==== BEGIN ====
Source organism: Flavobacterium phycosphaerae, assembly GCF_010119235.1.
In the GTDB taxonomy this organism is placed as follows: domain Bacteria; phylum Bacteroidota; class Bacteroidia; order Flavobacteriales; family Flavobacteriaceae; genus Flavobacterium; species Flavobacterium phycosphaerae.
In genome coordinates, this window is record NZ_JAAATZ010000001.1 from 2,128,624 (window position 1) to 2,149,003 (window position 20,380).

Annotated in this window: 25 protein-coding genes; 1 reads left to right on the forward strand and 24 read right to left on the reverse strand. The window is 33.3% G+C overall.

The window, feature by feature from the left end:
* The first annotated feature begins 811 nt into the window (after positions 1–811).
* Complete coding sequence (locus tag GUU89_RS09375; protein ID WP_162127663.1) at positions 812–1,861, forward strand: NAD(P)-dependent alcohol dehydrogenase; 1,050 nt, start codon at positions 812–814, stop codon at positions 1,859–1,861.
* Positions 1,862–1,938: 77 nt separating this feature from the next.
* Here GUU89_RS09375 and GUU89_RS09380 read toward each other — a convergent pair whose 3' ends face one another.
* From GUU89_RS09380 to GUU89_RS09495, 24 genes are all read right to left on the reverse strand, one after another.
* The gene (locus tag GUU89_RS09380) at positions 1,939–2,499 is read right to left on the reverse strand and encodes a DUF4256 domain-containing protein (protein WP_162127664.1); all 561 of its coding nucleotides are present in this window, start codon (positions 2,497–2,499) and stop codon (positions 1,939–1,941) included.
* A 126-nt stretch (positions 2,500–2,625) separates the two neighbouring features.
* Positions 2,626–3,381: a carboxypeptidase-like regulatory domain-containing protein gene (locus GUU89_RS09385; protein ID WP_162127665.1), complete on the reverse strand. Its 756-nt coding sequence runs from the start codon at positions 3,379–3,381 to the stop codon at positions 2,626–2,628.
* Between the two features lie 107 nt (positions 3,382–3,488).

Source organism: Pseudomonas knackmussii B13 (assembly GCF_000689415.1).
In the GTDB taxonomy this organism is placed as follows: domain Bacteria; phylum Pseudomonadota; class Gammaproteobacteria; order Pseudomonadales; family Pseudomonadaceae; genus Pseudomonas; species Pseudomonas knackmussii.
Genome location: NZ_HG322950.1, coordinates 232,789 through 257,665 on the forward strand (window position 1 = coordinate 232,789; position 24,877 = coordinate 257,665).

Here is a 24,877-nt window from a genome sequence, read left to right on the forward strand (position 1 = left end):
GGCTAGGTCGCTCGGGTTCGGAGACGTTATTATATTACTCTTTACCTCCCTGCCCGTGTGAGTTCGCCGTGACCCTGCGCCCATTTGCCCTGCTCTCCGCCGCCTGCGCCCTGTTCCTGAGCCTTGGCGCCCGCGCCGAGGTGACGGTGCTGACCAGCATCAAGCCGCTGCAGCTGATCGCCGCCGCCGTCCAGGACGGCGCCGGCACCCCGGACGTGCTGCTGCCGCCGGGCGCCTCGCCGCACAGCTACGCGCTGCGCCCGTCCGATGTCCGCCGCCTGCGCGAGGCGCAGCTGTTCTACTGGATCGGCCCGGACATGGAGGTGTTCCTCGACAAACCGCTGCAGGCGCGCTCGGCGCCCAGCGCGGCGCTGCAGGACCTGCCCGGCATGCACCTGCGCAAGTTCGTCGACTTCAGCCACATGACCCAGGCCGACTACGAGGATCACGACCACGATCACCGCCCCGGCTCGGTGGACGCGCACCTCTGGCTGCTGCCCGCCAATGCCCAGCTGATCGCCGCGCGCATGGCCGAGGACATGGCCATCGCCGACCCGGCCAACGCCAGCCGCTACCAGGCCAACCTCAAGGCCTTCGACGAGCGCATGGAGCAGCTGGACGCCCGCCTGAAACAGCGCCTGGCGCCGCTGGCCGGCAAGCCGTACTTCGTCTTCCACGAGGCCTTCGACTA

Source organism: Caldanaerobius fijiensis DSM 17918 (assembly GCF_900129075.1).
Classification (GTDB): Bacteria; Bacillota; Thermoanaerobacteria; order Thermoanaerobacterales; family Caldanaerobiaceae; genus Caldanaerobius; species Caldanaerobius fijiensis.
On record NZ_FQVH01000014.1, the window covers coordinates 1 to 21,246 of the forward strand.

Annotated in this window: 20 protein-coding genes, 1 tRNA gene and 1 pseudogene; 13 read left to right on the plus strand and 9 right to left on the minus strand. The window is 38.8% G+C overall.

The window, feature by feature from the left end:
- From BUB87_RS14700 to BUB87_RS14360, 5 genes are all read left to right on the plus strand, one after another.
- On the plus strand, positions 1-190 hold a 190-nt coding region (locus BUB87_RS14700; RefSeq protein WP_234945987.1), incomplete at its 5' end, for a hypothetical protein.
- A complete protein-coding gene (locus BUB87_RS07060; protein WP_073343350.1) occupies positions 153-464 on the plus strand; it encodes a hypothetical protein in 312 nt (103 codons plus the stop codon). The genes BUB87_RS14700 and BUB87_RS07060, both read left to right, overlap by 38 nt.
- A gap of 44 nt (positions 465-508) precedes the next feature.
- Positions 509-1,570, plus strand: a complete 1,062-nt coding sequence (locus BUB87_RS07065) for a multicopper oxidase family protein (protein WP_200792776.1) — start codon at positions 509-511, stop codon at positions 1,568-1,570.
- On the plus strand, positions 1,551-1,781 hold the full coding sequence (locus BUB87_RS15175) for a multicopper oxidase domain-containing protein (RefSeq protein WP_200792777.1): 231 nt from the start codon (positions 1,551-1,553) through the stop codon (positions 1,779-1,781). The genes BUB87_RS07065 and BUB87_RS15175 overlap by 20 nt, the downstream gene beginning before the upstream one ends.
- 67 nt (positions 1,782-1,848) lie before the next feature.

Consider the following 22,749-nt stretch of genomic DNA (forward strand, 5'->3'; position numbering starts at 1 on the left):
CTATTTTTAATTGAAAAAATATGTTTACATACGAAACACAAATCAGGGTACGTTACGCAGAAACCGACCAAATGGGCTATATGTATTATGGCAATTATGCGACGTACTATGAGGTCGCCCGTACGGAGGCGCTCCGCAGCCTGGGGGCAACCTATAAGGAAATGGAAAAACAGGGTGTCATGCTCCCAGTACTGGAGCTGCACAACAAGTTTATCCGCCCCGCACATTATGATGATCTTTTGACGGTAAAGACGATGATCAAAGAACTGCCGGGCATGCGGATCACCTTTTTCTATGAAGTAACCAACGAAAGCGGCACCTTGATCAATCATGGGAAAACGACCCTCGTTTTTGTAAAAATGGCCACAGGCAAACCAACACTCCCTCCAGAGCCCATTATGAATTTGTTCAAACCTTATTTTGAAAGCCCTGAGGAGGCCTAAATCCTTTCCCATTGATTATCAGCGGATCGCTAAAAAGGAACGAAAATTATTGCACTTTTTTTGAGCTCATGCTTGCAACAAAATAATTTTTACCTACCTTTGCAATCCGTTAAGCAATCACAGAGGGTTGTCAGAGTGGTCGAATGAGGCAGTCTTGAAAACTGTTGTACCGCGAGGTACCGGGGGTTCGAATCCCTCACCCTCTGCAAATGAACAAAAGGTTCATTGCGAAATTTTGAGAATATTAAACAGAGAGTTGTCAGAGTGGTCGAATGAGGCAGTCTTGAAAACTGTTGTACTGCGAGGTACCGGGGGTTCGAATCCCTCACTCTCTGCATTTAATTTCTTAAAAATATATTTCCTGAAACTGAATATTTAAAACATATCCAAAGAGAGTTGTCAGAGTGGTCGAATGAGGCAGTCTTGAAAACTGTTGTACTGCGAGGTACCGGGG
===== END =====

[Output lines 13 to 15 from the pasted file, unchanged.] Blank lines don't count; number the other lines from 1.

* Positions 2,626–3,381: a carboxypeptidase-like regulatory domain-containing protein gene (locus GUU89_RS09385; protein ID WP_162127665.1), complete on the reverse strand. Its 756-nt coding sequence runs from the start codon at positions 3,379–3,381 to the stop codon at positions 2,626–2,628.
* Between the two features lie 107 nt (positions 3,382–3,488).

Source organism: Pseudomonas knackmussii B13 (assembly GCF_000689415.1).